I looked the link for the EMT JPA 66 and I see that it is a tube preamp
unit, which basically eliminates it from serious consideration for
restoration work, whatever the price tag. When we are capturing audio at
96/24 these days, we want to catch all the transient response we can, and
we don't want tube equipment slowing that down and mucking it up. If
people like the "euphonious" sound of tubes, that's fine, enjoy it, but in
my view it's not really appropriate for serious restoration work. The
tubes are actually adding a kind of distortion that some people like, a
kind of sonic haze, but that's counterproductive when you are trying to get
the truest, clearest, best sound possible out of old sources. It's just a
fact that tubes simply can't move at the same speed as transistors.
I Googled the Timestep T01EQ and all that came up was running shoes. Does
anyone have the link for that?
On Fri, Apr 17, 2015 at 10:06 PM, Corey Bailey <[log in to unmask]>
> Hi Tom,
> Excellent suggestion!
> I would add the Timestep T01EQ to that list (and any other commercially
> available unit made since the last review). The unit was mentioned by Dave
> Cawley in a previous post. I checked out the link he posted and it looks
> very interesting. I would also be happy to throw my hat in the ring as one
> of the reviewers. I have the test gear and know how to use it.
> Corey Bailey Audio Engineering
> On 4/17/2015 5:15 AM, Tom Fine wrote:
>> That's another preamp that should be in an ARSC "bake-off" panel article
>> in the ARSCJ! This would be a great update to old ARSCJ articles about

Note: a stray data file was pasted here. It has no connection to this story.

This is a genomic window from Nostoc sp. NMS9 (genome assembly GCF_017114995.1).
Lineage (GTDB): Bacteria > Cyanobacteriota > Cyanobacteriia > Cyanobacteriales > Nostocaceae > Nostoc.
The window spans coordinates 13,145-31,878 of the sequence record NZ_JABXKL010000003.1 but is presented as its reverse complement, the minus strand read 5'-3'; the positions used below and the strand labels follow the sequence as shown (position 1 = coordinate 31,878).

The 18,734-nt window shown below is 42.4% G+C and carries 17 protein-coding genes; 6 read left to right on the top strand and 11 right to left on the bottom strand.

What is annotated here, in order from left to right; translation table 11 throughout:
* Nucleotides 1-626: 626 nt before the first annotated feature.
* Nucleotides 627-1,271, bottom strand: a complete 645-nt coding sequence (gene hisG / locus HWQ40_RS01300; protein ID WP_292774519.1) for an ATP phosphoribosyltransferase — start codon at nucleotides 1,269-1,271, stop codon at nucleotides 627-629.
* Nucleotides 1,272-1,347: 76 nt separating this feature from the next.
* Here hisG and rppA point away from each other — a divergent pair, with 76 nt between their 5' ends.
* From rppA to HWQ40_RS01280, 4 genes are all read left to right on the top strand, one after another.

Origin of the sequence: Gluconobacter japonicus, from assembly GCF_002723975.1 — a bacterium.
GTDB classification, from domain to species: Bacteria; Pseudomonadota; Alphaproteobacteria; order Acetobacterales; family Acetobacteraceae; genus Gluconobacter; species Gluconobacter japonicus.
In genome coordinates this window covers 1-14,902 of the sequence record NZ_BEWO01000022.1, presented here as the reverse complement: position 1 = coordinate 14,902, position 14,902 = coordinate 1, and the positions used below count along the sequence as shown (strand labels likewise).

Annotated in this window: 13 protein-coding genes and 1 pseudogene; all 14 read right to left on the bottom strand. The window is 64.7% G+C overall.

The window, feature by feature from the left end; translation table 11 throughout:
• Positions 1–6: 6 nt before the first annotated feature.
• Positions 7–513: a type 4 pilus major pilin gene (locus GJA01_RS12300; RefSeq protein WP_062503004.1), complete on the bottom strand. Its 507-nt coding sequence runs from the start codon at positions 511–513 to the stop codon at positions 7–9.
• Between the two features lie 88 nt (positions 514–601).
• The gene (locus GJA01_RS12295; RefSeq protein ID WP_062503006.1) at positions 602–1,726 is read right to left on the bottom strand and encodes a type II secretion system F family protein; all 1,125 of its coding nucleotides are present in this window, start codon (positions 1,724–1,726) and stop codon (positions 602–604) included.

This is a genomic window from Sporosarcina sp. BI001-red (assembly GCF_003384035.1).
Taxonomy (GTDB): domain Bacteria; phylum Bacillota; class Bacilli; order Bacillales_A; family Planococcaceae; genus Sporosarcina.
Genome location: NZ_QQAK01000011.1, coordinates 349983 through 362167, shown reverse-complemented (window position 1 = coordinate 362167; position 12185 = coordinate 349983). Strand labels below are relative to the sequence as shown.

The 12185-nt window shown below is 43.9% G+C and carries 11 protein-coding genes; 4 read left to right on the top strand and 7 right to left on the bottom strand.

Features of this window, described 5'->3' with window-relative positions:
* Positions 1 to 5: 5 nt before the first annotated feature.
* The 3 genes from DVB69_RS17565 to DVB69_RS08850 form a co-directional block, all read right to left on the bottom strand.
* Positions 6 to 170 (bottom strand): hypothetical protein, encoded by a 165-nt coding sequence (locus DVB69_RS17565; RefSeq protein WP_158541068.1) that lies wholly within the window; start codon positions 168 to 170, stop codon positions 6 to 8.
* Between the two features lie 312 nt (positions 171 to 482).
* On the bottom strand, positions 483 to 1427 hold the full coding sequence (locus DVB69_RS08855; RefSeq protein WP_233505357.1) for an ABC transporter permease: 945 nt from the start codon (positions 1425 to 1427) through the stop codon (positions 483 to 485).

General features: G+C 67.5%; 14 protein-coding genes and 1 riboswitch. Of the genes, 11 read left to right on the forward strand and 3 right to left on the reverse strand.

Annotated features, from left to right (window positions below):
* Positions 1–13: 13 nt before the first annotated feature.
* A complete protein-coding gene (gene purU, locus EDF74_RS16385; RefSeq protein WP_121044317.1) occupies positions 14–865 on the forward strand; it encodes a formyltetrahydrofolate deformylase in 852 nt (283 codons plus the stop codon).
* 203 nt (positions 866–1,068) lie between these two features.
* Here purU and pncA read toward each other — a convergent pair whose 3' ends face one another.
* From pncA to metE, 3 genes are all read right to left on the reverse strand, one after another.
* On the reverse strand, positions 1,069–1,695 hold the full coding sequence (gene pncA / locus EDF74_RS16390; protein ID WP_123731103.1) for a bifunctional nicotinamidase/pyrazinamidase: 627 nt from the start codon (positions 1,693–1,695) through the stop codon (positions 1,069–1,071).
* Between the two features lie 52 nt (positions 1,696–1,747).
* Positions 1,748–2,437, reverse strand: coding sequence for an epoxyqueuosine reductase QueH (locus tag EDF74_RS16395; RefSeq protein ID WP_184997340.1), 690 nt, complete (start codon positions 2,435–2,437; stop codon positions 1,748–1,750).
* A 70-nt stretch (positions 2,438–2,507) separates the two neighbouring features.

>> now-defunct devices like the OWL.
>> At about US$6770, Ted's Mousetrap is on the high end of pricing, below
>> the LOC Preamp but above other competitors mentioned so far.
>> Having done some equipment reviewing, I think this bakeoff is feasible,
>> perhaps something to propose to the new ARSCJ editor when they get up to
>> speed. Each company would be invited to submit a unit for review. The units
>> would circulate among review-panel members, perhaps a month loan at a time.
>> As always, the reviewers would need to be responsible for proper packing
>> and shipping, and not breaking the units. Perhaps there would be some ARSC
>> grant money to cover the shipping among reviewers? One reviewer should
>> subject the units to a series of tests against published specs and other
>> such things (hopefully this will be of interest to Gary Galo, because he's
>> set up to do this sort of thing). Using the units on actual working
>> projects would be great, but it's also completely OK to use a set of known
>> discs and compare results. The panelists should make audio files to
>> illustrate examples they discuss in their reviews.
>> This would be a great service to ARSC members and the disk-transfer
>> community in general. Take a scientific approach, including rigorous
>> testing, but also have first-hand accounts from disk-transfer experts on
>> how these things actually perform on the firing line.
>> -- Tom Fine
>> ----- Original Message ----- From: "Andrew Hallifax" <
>> [log in to unmask]>
>> To: <[log in to unmask]>
>> Sent: Friday, April 17, 2015 6:30 AM
>> Subject: Re: [ARSCLIST] "Best of both worlds" disk preamplifier
>> I reckon Ted Kendall's Front End pre-amplifier (AKA Mousetrap) fulfils
>>> about all the criteria mentioned. It's a beautifully hand-crafted 3u
>>> with 2 phono inputs, balanced inputs and outputs pre-, and post-eq. It
>>> incorporates Packburn-type noise reduction side chains that are easily be
>>> switched out of circuit. I believe a smaller, stereo version, without the
>>> side chains is under development.
>>> It's well known and used by serious archivists in the UK (EMI sound
>>> Abbey Rd, CHARM - King's College London, British Library etc).
>>> I'm thoroughly convinced of its sonic neutrality, and never hesitate in
>>> recommending it for transfer projects I'm involved with. It's in another
>>> league to much of the competition as one might infer from the hefty
>>> price tag!
>>> More info here http://www.tedkendall.com/mousetrap.php